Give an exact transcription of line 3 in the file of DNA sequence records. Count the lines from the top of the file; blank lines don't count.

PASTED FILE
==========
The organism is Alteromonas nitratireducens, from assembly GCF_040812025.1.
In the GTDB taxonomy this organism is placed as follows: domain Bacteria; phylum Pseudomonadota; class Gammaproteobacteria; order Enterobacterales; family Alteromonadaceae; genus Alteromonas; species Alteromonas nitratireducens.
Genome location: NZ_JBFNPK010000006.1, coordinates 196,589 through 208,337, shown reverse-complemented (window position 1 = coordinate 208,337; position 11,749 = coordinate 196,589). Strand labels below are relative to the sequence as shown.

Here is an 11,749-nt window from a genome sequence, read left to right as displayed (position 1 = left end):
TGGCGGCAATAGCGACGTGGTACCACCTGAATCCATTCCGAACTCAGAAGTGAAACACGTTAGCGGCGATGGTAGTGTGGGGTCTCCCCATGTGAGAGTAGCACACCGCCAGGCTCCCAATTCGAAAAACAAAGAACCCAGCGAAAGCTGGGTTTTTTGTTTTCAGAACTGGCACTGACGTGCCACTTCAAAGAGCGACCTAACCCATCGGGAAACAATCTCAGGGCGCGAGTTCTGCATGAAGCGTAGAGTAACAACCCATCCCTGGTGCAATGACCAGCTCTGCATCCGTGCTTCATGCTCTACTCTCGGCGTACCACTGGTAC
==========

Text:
Genome location: NZ_JBFNPK010000006.1, coordinates 196,589 through 208,337, shown reverse-complemented (window position 1 = coordinate 208,337; position 11,749 = coordinate 196,589). Strand labels below are relative to the sequence as shown.